Carmel Drive would get new sidewalks, a north Lafayette recreation center would get a new parking lot and planning would begin for a large pedestrian bridge over Evangeline Thruway under budget amendments being pushed by city-parish Council Chairman Kenneth Boudreaux.

In all, Boudreaux has proposed adding more than $1 million to next year’s budget, which the council is scheduled to approve at a special meeting Thursday.

Much of the money is set aside for new infrastructure in Boudreaux’s north Lafayette district.

“I have to be prudent in my representation and make sure we are not getting left behind,” Boudreaux said Wednesday. “These things have been on the radar for some time.”

So far, none of his fellow councilmen has raised any objections, meaning the amendments will likely coast through Thursday’s budget session intact.

City-Parish President Joey Durel said he is concerned about the additions to his administration’s proposed spending plan for next year but will wait to see what makes it through the budget process before considering a veto.

“I understand there are election year politics at play, but we still have to take a responsible approach to the budget, because we still have to deal with realities after the election,” Durel wrote in an email. “At a time when our future tax collections are so uncertain, I’m hopeful that the council will act responsibly.”

The proposed project with the biggest long-term impact and expense is a pedestrian bridge that would cross Evangeline Thruway near its intersection with Interstate 10, spanning one side of the road before touching down at the Lafayette Convention & Visitors Commission Welcome Center and then rising again to cross the other half of the divided four-lane.

Boudreaux added $55,000 to next year’s budget for planning and design plus another $4 million in city-parish government’s multiyear construction budget — $2 million in 2016 and another $2 million in 2017.

The total project would likely cost well over $4 million, and Boudreaux said officials will seek state and federal funds for what he sees as a badly needed safe route for the bicyclists and walkers who now dodge and weave through traffic to cross the road.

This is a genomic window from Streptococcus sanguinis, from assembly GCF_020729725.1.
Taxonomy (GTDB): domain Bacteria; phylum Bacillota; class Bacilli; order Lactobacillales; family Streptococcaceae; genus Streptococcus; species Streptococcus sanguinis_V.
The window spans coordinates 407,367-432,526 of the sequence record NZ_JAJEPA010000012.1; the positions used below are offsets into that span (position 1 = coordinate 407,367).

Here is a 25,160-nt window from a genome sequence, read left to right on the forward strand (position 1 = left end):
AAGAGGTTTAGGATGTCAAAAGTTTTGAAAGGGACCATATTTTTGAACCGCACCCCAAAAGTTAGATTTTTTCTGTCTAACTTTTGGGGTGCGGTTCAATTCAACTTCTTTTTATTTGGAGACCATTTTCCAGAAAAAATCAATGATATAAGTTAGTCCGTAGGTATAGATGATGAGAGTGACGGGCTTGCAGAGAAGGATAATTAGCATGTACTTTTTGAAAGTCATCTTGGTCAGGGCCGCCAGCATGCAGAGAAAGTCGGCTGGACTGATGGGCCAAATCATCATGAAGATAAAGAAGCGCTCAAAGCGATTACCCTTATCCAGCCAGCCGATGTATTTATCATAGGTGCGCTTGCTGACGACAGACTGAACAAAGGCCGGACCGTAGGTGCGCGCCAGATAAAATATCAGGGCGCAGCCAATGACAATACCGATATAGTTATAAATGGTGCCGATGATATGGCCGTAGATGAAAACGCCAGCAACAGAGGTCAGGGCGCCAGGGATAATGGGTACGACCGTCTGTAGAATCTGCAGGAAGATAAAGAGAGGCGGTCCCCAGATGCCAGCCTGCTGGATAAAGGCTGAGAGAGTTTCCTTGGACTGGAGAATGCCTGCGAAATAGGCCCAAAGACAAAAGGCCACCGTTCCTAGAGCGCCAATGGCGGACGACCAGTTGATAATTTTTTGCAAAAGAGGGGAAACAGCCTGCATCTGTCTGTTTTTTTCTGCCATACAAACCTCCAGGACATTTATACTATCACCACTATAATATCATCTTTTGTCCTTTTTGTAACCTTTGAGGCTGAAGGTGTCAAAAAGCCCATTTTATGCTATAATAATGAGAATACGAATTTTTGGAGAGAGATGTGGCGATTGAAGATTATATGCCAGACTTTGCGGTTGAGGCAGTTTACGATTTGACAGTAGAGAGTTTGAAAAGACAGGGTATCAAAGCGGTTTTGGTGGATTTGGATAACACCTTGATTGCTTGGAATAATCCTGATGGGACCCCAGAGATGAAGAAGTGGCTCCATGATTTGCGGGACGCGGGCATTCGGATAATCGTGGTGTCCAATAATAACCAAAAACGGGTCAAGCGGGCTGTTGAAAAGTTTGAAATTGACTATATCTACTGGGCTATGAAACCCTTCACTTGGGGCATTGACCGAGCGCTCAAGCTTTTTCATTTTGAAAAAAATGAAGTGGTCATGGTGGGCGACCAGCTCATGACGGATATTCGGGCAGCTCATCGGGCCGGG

“There is a lot of crossover pedestrian traffic there,” Boudreaux said.

The councilman also said he envisions the pedestrian bridge serving as an attractive gateway for the city.

“We are looking for it to be a significant art piece that would hopefully connect with art parks at either end,” he said.

Boudreaux’s proposed budget amendments add $900,000 for three other north Lafayette projects: $300,000 to help complete a crime scene lab next to the next Precinct Four police substation, $300,000 to resurface the cracked and potholed parking at the George Dupuis Recreation Center on Pont des Mouton Road and $300,000 for new sidewalks along Carmel Drive between Louisiana Avenue and Pinhook Road.

There are some sidewalks on Carmel, but Boudreaux said several gaps need to be filled.

“There is tremendous foot traffic there where they have created paths,” he said.

Outside of infrastructure projects, Boudreaux has proposed allocating $100,000 a year over three years to the newly formed North Lafayette Redevelopment Authority, an agency that, among other things, is tasked with addressing blighted and abandoned property.

The funding is contingent on the agency securing matching dollars from the state.

Even though Boudreaux’s proposed budget additions come with a hefty price tag, the councilman said the changes would not affect the bottom line because he was able to piece together funding from other budgeted projects that are either not moving forward or are not as expensive as originally thought.

“All my items use already existing funds,” he said.